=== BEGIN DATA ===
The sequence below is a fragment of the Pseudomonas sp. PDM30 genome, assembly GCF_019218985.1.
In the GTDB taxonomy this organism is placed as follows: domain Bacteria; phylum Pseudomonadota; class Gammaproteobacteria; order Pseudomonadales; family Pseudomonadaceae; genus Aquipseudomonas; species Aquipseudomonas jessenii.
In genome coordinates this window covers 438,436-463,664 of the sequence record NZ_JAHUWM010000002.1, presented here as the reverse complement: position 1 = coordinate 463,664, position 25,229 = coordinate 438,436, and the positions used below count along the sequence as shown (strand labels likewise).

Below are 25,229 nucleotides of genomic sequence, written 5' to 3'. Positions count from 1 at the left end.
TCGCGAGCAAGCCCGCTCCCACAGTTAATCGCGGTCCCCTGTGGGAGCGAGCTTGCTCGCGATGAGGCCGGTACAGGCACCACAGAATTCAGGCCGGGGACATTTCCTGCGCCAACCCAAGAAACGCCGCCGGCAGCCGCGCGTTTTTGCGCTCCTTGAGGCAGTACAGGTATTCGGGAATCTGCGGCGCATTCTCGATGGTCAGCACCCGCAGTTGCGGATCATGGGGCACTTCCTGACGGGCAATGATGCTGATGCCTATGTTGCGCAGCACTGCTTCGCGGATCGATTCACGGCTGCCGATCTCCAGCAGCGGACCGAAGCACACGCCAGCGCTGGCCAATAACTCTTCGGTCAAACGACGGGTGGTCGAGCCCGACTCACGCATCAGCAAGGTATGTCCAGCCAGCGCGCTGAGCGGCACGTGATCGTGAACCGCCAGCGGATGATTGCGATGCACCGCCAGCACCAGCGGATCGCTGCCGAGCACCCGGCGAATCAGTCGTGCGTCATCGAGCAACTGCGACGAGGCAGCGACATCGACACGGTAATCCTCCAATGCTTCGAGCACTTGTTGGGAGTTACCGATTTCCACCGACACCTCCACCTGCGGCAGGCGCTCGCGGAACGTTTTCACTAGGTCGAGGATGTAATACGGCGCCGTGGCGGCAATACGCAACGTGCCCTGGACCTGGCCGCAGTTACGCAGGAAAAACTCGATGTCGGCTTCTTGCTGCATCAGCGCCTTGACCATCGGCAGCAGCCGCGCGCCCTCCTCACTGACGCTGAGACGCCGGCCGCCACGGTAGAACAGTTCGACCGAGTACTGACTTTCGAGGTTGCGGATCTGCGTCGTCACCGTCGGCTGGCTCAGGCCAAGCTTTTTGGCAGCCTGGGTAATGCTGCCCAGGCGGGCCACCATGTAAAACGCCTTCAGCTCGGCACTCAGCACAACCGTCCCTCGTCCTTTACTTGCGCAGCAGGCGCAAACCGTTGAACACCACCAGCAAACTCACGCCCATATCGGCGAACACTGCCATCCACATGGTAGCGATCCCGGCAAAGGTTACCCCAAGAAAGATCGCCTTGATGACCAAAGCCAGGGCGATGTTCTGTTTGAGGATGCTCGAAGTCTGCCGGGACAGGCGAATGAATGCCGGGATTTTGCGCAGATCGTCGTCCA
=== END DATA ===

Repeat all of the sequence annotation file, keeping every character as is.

The sequence below is a fragment of the Pseudomonas sp. PDM30 genome, assembly GCF_019218985.1.
In the GTDB taxonomy this organism is placed as follows: domain Bacteria; phylum Pseudomonadota; class Gammaproteobacteria; order Pseudomonadales; family Pseudomonadaceae; genus Aquipseudomonas; species Aquipseudomonas jessenii.
In genome coordinates this window covers 438,436-463,664 of the sequence record NZ_JAHUWM010000002.1, presented here as the reverse complement: position 1 = coordinate 463,664, position 25,229 = coordinate 438,436, and the positions used below count along the sequence as shown (strand labels likewise).

Below are 25,229 nucleotides of genomic sequence, written 5' to 3'. Positions count from 1 at the left end.
TCGCGAGCAAGCCCGCTCCCACAGTTAATCGCGGTCCCCTGTGGGAGCGAGCTTGCTCGCGATGAGGCCGGTACAGGCACCACAGAATTCAGGCCGGGGACATTTCCTGCGCCAACCCAAGAAACGCCGCCGGCAGCCGCGCGTTTTTGCGCTCCTTGAGGCAGTACAGGTATTCGGGAATCTGCGGCGCATTCTCGATGGTCAGCACCCGCAGTTGCGGATCATGGGGCACTTCCTGACGGGCAATGATGCTGATGCCTATGTTGCGCAGCACTGCTTCGCGGATCGATTCACGGCTGCCGATCTCCAGCAGCGGACCGAAGCACACGCCAGCGCTGGCCAATAACTCTTCGGTCAAACGACGGGTGGTCGAGCCCGACTCACGCATCAGCAAGGTATGTCCAGCCAGCGCGCTGAGCGGCACGTGATCGTGAACCGCCAGCGGATGATTGCGATGCACCGCCAGCACCAGCGGATCGCTGCCGAGCACCCGGCGAATCAGTCGTGCGTCATCGAGCAACTGCGACGAGGCAGCGACATCGACACGGTAATCCTCCAATGCTTCGAGCACTTGTTGGGAGTTACCGATTTCCACCGACACCTCCACCTGCGGCAGGCGCTCGCGGAACGTTTTCACTAGGTCGAGGATGTAATACGGCGCCGTGGCGGCAATACGCAACGTGCCCTGGACCTGGCCGCAGTTACGCAGGAAAAACTCGATGTCGGCTTCTTGCTGCATCAGCGCCTTGACCATCGGCAGCAGCCGCGCGCCCTCCTCACTGACGCTGAGACGCCGGCCGCCACGGTAGAACAGTTCGACCGAGTACTGACTTTCGAGGTTGCGGATCTGCGTCGTCACCGTCGGCTGGCTCAGGCCAAGCTTTTTGGCAGCCTGGGTAATGCTGCCCAGGCGGGCCACCATGTAAAACGCCTTCAGCTCGGCACTCAGCACAACCGTCCCTCGTCCTTTACTTGCGCAGCAGGCGCAAACCGTTGAACACCACCAGCAAACTCACGCCCATATCGGCGAACACTGCCATCCACATGGTAGCGATCCCGGCAAAGGTTACCCCAAGAAAGATCGCCTTGATGACCAAAGCCAGGGCGATGTTCTGTTTGAGGATGCTCGAAGTCTGCCGGGACAGGCGAATGAATGCCGGGATTTTGCGCAGATCGTCGTCCA